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Forestry workers strike on Vancouver Island
Forestry workers on Vancouver Island are on strike after voting overwhelmingly in favour of walking out on employer Western Forest Products (WFP).
The United Steelworkers Local 1-1937 members gave the company 72 hours strike notice late Friday afternoon. The strike action began Monday at 4 p.m.
The strike is affecting five Western Forest Products sawmills and several sorting facilities across the island including Cowichan Bay and Kelsey Bay.
USW Local president Brian Butler said 2,600 union members and contractors are off the job pending mediation with the company.
The union's grievances range from issues with wages, vacation allotments, pensions and company drug and alcohol screening policies.
Representatives from Western Forest Products met with the union Monday in an attempt to delay the strike action, to no avail.
"This action was not taken lightly and was strategically made in order to apply maximum pressure on WFP," Butler said in a union notice Monday.
"WFP must seriously address the membership’s proposals, remove all of their concessions entirely, as well as rescind all of their cancellation letters regarding local agreements and practices."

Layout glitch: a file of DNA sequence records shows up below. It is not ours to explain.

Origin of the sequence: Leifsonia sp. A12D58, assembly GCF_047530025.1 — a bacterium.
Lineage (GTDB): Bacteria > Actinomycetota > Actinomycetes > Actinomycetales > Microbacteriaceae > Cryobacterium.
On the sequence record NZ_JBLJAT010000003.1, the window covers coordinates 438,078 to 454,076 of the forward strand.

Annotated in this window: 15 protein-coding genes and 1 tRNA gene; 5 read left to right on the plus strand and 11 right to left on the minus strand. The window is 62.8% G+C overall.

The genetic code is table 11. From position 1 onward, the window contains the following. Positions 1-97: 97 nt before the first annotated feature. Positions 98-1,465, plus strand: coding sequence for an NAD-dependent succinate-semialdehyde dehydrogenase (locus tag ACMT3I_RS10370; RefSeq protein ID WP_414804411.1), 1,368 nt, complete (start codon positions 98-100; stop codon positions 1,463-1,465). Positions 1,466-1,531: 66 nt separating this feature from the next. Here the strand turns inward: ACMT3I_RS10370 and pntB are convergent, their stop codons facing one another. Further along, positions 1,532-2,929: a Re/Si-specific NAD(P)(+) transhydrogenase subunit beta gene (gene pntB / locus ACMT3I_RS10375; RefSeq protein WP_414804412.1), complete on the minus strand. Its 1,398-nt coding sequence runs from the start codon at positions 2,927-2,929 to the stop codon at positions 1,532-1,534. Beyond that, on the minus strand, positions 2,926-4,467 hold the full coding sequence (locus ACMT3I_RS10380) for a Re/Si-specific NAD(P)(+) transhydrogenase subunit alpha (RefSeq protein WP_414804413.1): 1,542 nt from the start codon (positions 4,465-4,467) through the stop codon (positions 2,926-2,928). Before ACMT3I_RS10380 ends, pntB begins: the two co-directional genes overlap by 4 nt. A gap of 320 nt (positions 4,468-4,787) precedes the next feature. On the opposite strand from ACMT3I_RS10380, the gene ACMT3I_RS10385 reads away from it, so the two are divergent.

The strike votes were registered at a series of meetings in June, with 98.8 per cent of union members voting to walk out.
B.C. Forestry minister Doug Donaldson called the dispute "unfortunate" Tuesday.
"We recognize this is a difficult situation on workers, their families and the community," Donaldson said.
"It is my hope the two parties can come together to achieve an agreeable solution that allows workers to get back to work, and Western Forest Products to return to full production.”
The last time the union workers were on strike was in 2007, when the strike lasted three months.